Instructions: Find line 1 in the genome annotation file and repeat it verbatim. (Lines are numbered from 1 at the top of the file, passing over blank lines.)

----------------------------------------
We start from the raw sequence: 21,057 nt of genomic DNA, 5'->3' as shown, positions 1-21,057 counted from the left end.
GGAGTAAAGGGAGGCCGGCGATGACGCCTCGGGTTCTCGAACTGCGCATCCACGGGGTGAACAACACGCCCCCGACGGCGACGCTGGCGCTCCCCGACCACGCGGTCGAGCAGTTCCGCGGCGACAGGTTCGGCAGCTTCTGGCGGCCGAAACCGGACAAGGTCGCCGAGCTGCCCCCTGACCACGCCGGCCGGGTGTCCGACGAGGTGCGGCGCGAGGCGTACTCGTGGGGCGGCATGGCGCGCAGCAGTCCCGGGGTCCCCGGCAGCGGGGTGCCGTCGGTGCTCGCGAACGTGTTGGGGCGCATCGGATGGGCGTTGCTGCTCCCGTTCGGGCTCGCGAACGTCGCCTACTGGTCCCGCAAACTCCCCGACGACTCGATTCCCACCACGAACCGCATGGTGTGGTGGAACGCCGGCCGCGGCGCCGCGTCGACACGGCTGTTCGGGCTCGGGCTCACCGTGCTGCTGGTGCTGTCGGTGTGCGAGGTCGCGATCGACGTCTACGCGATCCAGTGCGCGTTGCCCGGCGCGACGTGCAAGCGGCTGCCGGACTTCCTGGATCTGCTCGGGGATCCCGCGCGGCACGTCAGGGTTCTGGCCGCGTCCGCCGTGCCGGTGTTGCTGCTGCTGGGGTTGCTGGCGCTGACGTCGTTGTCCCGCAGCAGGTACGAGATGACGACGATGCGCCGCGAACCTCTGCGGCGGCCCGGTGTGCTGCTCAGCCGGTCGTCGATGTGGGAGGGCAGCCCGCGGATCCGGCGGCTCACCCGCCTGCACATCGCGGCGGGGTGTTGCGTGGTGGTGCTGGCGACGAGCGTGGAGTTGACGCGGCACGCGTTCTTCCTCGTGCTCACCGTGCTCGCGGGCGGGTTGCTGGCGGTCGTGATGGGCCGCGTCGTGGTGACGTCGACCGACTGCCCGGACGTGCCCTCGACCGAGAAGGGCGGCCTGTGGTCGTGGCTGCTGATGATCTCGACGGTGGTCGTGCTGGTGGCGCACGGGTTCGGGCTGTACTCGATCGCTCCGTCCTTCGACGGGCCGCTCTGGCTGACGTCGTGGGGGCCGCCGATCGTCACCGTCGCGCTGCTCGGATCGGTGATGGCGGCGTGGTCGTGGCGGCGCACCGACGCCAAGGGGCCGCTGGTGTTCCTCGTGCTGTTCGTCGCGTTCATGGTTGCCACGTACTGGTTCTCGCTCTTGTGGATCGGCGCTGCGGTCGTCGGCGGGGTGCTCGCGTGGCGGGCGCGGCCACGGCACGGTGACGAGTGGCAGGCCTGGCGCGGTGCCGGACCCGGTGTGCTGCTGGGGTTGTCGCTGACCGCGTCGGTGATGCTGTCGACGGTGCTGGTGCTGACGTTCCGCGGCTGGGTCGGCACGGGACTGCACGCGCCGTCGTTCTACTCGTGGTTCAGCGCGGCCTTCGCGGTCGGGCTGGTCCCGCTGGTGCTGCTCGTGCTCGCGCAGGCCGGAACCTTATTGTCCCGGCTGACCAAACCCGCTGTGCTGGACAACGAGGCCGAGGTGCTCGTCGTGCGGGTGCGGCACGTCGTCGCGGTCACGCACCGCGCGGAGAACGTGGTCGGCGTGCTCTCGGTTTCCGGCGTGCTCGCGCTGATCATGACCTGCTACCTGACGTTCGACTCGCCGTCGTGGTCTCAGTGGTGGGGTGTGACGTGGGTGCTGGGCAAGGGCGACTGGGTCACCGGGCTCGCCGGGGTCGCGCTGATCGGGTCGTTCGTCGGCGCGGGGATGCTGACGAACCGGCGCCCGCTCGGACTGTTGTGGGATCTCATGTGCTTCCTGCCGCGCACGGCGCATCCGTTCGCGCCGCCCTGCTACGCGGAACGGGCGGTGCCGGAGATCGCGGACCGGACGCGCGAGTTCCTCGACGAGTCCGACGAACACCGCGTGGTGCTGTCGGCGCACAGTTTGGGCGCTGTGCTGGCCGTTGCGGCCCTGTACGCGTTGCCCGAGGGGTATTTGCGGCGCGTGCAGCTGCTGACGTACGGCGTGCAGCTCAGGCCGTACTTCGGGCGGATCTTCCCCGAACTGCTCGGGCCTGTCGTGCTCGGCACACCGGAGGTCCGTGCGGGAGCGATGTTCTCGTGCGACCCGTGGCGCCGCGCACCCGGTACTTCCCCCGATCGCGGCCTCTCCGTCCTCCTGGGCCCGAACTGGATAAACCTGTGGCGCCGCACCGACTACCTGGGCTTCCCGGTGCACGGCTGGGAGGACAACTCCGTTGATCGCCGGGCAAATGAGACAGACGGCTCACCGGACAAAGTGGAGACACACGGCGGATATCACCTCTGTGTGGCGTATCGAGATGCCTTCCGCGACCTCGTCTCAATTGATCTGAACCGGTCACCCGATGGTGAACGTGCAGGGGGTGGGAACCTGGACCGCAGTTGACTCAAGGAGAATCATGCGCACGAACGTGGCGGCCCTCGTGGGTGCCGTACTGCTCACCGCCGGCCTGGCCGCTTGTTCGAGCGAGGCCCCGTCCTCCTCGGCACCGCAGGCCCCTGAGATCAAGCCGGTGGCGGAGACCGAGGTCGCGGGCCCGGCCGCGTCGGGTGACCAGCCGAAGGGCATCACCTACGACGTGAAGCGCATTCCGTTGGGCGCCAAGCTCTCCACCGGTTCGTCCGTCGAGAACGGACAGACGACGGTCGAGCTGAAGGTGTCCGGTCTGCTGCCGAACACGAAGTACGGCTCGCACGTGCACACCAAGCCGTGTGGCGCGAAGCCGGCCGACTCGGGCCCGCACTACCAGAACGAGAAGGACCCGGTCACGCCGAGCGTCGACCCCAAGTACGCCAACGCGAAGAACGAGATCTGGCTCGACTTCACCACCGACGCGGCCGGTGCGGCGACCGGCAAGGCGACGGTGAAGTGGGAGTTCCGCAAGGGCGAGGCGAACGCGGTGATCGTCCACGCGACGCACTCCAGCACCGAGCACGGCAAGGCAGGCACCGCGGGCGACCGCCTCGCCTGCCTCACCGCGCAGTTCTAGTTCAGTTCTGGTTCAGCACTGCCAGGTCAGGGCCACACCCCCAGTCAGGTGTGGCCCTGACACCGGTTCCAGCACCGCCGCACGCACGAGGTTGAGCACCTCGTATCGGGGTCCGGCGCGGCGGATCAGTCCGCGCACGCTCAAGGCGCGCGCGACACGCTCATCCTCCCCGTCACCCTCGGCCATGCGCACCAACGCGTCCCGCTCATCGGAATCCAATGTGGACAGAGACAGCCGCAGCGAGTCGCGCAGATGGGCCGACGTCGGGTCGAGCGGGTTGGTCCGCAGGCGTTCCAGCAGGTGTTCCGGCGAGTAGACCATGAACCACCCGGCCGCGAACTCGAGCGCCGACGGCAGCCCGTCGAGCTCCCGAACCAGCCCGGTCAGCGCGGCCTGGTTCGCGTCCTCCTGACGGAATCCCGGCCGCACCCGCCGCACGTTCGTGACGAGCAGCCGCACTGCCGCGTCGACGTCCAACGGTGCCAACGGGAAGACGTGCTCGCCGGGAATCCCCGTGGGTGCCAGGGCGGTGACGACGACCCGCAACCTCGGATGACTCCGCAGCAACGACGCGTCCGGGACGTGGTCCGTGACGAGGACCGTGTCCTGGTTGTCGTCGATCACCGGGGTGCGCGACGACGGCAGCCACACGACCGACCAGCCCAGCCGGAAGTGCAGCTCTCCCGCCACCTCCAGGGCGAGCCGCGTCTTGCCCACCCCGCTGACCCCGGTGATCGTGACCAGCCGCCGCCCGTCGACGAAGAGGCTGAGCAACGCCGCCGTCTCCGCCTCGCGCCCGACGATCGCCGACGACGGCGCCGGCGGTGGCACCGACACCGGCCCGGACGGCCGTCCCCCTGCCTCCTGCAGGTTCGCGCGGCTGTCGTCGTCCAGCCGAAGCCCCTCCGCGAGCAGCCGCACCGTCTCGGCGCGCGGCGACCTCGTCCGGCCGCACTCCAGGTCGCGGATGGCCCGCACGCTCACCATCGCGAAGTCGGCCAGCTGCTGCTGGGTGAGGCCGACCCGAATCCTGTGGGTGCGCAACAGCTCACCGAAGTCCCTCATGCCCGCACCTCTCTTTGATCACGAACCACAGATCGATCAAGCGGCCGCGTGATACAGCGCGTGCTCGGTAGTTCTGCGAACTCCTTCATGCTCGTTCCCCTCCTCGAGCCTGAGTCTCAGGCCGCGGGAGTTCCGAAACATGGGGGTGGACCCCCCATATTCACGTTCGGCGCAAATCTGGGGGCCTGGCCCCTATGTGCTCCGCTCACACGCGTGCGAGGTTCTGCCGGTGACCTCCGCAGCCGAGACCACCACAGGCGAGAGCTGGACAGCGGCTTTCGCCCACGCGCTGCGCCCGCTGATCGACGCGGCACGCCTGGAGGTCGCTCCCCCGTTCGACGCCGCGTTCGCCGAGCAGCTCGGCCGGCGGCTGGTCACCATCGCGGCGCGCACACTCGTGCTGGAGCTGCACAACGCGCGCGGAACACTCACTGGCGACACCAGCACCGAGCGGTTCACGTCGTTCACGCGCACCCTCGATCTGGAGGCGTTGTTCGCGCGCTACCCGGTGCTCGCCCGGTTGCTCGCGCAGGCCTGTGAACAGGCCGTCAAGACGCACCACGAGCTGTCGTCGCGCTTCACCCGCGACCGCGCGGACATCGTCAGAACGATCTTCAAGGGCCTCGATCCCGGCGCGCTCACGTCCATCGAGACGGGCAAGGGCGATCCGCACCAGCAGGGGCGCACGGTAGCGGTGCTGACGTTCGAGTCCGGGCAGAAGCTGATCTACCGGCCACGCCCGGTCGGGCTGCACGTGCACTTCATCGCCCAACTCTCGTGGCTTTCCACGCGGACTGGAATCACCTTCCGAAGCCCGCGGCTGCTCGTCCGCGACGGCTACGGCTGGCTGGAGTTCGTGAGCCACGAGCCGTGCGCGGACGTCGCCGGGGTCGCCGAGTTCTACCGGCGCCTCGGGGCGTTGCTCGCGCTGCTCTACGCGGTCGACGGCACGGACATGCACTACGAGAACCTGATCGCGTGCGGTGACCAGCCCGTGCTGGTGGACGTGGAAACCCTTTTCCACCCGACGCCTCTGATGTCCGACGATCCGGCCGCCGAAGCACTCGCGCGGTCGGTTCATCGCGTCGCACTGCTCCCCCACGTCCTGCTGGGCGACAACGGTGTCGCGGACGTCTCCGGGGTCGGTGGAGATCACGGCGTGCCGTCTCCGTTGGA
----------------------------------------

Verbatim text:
We start from the raw sequence: 21,057 nt of genomic DNA, 5'->3' as shown, positions 1-21,057 counted from the left end.